b) Item-based combinations (e.g. "Let's + verb", "I'm a + noun" and combinations of grammatical patterns in the textbook with "free" vocabulary)
c) Creative abstract constructions (e.g. SVO).
Now what we discovered is that you are MUCH more likely to get c) if you are talking about "him" or "her" than if you are talking about "I" and "you". I don't think this is exactly distantiation, because in a very important sense it's the very opposite: the kids are mostly talking about PICTURES when they say "he" and "she" (What is Jinho doing?) and they are mostly talking about IMAGINARY SITUATIONS when they say "I" and "you" (T: Sanghun, let's go swimming after class!). But it certainly is what Trevarthenan is on about when he talks about secondary intersubjectivity.
Put together I think I can offer the following "definition" of volition, at least in so far as child foreign language learning is concerned (Chapter Six of Thinking and Speech). Volition is the ability to discriminate between, isolate, and control the elements in a discourse, a text, an utterance, a word, a syllable, and not simply take the unit as given. This ability to discriminate, isolate, and control allows the child free will in the following very important sense: it allows the child to say things that the child has never heard.
David Kellogg
Seoul National University of Education 

--- On Wed, 7/28/10, mike cole <lchcmike@gmail.com> wrote:

From: mike cole <lchcmike@gmail.com>
Subject: Re: [xmca] Dialogue on Concepts Part 1 Released!
To: "eXtended Mind, Culture, Activity" <xmca@weber.ucsd.edu>
Date: Wednesday, July 28, 2010, 8:29 PM

I think the Tolman article speaks to your query about volition and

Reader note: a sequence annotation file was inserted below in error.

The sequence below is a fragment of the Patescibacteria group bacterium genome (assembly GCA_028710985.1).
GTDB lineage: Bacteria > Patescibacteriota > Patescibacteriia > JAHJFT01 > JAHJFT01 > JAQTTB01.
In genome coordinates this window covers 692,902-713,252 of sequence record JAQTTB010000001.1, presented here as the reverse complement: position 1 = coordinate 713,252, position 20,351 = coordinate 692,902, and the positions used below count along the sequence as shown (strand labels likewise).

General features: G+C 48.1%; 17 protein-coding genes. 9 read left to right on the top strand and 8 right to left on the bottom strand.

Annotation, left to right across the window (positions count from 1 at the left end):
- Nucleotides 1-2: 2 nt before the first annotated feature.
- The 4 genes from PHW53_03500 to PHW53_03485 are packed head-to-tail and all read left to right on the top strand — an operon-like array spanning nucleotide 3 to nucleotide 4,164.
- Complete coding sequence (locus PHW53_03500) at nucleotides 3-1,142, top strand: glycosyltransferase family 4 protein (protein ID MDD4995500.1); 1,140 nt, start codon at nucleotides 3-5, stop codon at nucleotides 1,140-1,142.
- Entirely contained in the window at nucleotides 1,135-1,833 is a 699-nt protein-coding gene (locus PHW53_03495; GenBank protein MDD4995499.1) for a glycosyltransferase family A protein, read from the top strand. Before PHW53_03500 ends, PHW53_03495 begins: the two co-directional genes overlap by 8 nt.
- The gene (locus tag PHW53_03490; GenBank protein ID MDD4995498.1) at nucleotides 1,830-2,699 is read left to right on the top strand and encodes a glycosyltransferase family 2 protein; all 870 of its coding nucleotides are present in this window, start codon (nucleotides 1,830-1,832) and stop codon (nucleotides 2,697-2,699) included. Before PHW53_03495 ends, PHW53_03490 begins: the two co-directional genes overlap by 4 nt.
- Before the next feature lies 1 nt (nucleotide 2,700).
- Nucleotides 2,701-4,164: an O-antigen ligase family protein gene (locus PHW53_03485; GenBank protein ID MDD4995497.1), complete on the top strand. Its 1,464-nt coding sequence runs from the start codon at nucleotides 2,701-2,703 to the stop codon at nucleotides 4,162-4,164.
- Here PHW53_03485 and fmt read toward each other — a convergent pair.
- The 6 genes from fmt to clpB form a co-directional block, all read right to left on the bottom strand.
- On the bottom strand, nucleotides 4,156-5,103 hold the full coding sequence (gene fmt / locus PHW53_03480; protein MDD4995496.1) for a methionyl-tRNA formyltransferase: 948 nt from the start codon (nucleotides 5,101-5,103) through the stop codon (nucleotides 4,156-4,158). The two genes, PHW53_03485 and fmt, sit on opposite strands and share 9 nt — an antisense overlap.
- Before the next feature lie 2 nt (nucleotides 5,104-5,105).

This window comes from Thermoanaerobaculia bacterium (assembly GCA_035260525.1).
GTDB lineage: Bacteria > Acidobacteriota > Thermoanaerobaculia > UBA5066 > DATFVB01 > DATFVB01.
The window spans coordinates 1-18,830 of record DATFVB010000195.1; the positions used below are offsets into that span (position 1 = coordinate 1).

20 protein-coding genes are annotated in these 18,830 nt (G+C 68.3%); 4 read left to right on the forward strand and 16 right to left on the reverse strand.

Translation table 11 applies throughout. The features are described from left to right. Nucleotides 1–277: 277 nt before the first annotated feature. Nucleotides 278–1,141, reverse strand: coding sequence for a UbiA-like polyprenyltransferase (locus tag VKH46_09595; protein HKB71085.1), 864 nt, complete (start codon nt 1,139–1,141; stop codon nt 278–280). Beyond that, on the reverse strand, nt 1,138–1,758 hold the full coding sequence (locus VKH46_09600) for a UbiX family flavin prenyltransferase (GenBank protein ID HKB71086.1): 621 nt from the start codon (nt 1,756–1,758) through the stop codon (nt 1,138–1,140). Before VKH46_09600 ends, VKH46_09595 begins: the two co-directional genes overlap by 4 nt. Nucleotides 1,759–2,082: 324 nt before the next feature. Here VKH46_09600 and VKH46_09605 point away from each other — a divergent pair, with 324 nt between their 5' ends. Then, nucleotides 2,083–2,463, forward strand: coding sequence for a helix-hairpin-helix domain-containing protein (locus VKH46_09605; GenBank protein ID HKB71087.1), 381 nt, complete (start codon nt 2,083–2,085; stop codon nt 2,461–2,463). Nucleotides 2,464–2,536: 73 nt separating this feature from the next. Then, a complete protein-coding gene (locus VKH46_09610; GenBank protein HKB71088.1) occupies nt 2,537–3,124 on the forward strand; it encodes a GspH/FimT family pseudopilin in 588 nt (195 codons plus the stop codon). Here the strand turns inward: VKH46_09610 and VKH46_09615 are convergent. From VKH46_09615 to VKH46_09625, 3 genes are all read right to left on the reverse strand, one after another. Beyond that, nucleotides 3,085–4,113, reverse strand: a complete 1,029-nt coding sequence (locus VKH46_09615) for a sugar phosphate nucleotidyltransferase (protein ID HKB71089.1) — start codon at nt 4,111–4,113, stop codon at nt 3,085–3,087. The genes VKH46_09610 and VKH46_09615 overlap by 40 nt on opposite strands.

motivation, Monica.

I am having trouble distinguishing distanciation, de-centering, distancing.
All are used in various developmental traditions.


On Mon, Jul 26, 2010 at 3:49 PM, Monica Hansen <
monica.hansen@vandals.uidaho.edu> wrote:

> All,
> Point of information:
> Can someone elucidate the terms "motivation" and "volition" in the context
> of our discussion. What is the distinction?
> For example, Larry uses "volitional" in his response below,
> the volitional capacity to engage various "perspectives of
> distanciation" from the immediate concrete moment to the most "abstract" -
> distanciated from the concrete - systematic concepts.
> What type of impetus is required for something to be classified as
> "motivation" as opposed to "volition"? It seems as though the simple
> definitions in a common dictionary would suggest the distinction between
> them as a varying degree of conscious agency? Is this consistent with your
> point here, Larry?
> Monica
> -----Original Message-----
> From: xmca-bounces@weber.ucsd.edu [mailto:xmca-bounces@weber.ucsd.edu] On
> Behalf Of Larry Purss
> Sent: Monday, July 26, 2010 9:48 AM
> To: eXtended Mind, Culture, Activity
> Subject: Re: [xmca] Dialogue on Concepts Part 1 Released!
> Paula, David, Mike [and Andy & others developing the Vimeo site]
> What a powerful medium for clarifying and extending the CHAT dialogues.
> A few quick comments that are more impressionistic on this very educational
> video presentation and elaboration of concept formation.
> David, your historically situating the shift from chapter 5's account to
> the
> chapter 6 account as embedded in Stalin's draconian approach to education
> and the radical shift in the way  pedagogy was required to be presented
> gives a deeper context to the evolving theory.  The metaphor of the globe
> -moving from concrete to abstract- as a process of increasing
> "distanciation" as a more "general" way of discussing heaps, complexes,
> psuedoconcepts, true concepts, and scientific concepts is very helpful to
> orient my understanding of these ideas.
> Mike, your elaborating the notion of "scientific systems of concept
> formation" as not universal but evloving from INSTRUCTION within SCHOOL
> settings and questioning if there are other ways of formulating systematic
> theories that are cultural but not situated within schooling links up with
> hermeneutical conceptions of "traditions" as formations of systematic